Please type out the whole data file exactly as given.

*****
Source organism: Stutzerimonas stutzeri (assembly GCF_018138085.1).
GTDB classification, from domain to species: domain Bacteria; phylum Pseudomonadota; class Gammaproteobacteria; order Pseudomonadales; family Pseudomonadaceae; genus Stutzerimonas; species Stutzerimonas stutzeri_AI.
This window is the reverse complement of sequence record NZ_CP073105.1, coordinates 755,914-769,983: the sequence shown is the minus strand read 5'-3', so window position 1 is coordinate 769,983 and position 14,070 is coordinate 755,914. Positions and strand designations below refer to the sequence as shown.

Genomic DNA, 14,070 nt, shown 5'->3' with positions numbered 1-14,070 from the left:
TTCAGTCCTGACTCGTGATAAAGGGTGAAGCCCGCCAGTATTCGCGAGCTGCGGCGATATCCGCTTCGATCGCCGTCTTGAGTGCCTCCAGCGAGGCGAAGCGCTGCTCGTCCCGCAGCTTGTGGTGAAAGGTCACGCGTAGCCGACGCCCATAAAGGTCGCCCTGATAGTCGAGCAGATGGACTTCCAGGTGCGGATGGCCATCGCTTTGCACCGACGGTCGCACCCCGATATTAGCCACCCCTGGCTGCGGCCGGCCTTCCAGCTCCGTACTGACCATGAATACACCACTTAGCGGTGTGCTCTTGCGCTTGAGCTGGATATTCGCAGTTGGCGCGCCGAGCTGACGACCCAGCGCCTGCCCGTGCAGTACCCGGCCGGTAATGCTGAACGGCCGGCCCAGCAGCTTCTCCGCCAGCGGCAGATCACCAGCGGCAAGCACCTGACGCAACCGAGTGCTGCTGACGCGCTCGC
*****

Source organism: Stutzerimonas stutzeri (assembly GCF_018138085.1).
GTDB classification, from domain to species: domain Bacteria; phylum Pseudomonadota; class Gammaproteobacteria; order Pseudomonadales; family Pseudomonadaceae; genus Stutzerimonas; species Stutzerimonas stutzeri_AI.
This window is the reverse complement of sequence record NZ_CP073105.1, coordinates 755,914-769,983: the sequence shown is the minus strand read 5'-3', so window position 1 is coordinate 769,983 and position 14,070 is coordinate 755,914. Positions and strand designations below refer to the sequence as shown.

Genomic DNA, 14,070 nt, shown 5'->3' with positions numbered 1-14,070 from the left:
TTCAGTCCTGACTCGTGATAAAGGGTGAAGCCCGCCAGTATTCGCGAGCTGCGGCGATATCCGCTTCGATCGCCGTCTTGAGTGCCTCCAGCGAGGCGAAGCGCTGCTCGTCCCGCAGCTTGTGGTGAAAGGTCACGCGTAGCCGACGCCCATAAAGGTCGCCCTGATAGTCGAGCAGATGGACTTCCAGGTGCGGATGGCCATCGCTTTGCACCGACGGTCGCACCCCGATATTAGCCACCCCTGGCTGCGGCCGGCCTTCCAGCTCCGTACTGACCATGAATACACCACTTAGCGGTGTGCTCTTGCGCTTGAGCTGGATATTCGCAGTTGGCGCGCCGAGCTGACGACCCAGCGCCTGCCCGTGCAGTACCCGGCCGGTAATGCTGAACGGCCGGCCCAGCAGCTTCTCCGCCAGCGGCAGATCACCAGCGGCAAGCACCTGACGCAACCGAGTGCTGCTGACGCGCTCGC